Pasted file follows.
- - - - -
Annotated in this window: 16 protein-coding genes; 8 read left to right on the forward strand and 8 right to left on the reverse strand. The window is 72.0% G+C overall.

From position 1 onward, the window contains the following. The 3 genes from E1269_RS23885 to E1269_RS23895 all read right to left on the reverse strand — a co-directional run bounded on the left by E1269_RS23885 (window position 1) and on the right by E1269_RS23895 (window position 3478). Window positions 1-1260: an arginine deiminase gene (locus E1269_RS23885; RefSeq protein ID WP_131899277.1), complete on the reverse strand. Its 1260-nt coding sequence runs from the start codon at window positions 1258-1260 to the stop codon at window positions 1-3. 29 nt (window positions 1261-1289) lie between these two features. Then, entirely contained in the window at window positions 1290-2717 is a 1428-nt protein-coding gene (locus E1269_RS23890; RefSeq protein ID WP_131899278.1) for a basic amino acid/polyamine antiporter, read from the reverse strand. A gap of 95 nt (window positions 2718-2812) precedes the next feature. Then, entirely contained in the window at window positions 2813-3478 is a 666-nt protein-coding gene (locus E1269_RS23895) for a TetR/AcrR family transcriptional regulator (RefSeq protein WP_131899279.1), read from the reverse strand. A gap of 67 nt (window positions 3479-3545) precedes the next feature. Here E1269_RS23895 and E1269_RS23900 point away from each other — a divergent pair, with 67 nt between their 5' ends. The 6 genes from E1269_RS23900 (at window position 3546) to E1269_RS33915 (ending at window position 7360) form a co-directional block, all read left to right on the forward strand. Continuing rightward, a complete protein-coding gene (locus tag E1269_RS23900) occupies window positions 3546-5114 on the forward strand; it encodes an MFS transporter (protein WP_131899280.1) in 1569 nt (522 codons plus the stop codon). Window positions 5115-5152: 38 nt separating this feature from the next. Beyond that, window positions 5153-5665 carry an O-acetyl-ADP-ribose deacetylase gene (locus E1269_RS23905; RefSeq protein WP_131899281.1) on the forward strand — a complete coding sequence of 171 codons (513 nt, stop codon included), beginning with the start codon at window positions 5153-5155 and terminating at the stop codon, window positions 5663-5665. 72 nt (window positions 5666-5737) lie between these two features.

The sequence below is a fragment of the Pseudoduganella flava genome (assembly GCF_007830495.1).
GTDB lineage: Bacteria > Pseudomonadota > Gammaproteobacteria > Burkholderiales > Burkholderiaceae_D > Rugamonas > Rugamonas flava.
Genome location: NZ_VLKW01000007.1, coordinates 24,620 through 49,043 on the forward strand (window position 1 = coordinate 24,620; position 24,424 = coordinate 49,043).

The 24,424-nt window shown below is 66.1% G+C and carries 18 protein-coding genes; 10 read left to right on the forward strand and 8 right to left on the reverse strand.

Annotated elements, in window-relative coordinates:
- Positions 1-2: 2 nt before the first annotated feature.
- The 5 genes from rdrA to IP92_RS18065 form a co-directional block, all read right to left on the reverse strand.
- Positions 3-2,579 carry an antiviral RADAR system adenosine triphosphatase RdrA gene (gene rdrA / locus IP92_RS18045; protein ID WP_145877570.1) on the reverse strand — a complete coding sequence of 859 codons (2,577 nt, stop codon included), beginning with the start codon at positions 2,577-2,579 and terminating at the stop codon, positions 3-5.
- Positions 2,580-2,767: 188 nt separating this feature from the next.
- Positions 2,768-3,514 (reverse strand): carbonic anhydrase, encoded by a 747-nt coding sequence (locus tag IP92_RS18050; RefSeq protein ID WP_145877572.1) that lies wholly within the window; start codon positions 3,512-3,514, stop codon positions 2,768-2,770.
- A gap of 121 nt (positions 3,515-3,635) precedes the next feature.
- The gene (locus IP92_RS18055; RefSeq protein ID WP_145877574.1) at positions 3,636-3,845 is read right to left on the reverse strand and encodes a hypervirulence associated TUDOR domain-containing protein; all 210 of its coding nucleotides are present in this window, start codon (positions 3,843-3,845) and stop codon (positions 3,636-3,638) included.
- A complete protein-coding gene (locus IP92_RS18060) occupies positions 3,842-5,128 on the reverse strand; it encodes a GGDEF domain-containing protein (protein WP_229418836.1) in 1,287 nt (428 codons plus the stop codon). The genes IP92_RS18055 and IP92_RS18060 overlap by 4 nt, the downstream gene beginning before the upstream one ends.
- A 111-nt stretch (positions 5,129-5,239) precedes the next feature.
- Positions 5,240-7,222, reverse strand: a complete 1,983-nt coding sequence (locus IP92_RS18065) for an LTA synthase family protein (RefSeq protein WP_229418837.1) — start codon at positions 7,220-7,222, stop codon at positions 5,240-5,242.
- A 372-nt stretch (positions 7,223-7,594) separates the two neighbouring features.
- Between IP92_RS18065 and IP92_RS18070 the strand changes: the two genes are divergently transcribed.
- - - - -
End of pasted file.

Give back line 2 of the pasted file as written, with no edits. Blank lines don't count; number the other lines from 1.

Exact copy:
From position 1 onward, the window contains the following. The 3 genes from E1269_RS23885 to E1269_RS23895 all read right to left on the reverse strand — a co-directional run bounded on the left by E1269_RS23885 (window position 1) and on the right by E1269_RS23895 (window position 3478). Window positions 1-1260: an arginine deiminase gene (locus E1269_RS23885; RefSeq protein ID WP_131899277.1), complete on the reverse strand. Its 1260-nt coding sequence runs from the start codon at window positions 1258-1260 to the stop codon at window positions 1-3. 29 nt (window positions 1261-1289) lie between these two features. Then, entirely contained in the window at window positions 1290-2717 is a 1428-nt protein-coding gene (locus E1269_RS23890; RefSeq protein ID WP_131899278.1) for a basic amino acid/polyamine antiporter, read from the reverse strand. A gap of 95 nt (window positions 2718-2812) precedes the next feature. Then, entirely contained in the window at window positions 2813-3478 is a 666-nt protein-coding gene (locus E1269_RS23895) for a TetR/AcrR family transcriptional regulator (RefSeq protein WP_131899279.1), read from the reverse strand. A gap of 67 nt (window positions 3479-3545) precedes the next feature. Here E1269_RS23895 and E1269_RS23900 point away from each other — a divergent pair, with 67 nt between their 5' ends. The 6 genes from E1269_RS23900 (at window position 3546) to E1269_RS33915 (ending at window position 7360) form a co-directional block, all read left to right on the forward strand. Continuing rightward, a complete protein-coding gene (locus tag E1269_RS23900) occupies window positions 3546-5114 on the forward strand; it encodes an MFS transporter (protein WP_131899280.1) in 1569 nt (522 codons plus the stop codon). Window positions 5115-5152: 38 nt separating this feature from the next. Beyond that, window positions 5153-5665 carry an O-acetyl-ADP-ribose deacetylase gene (locus E1269_RS23905; RefSeq protein WP_131899281.1) on the forward strand — a complete coding sequence of 171 codons (513 nt, stop codon included), beginning with the start codon at window positions 5153-5155 and terminating at the stop codon, window positions 5663-5665. 72 nt (window positions 5666-5737) lie between these two features.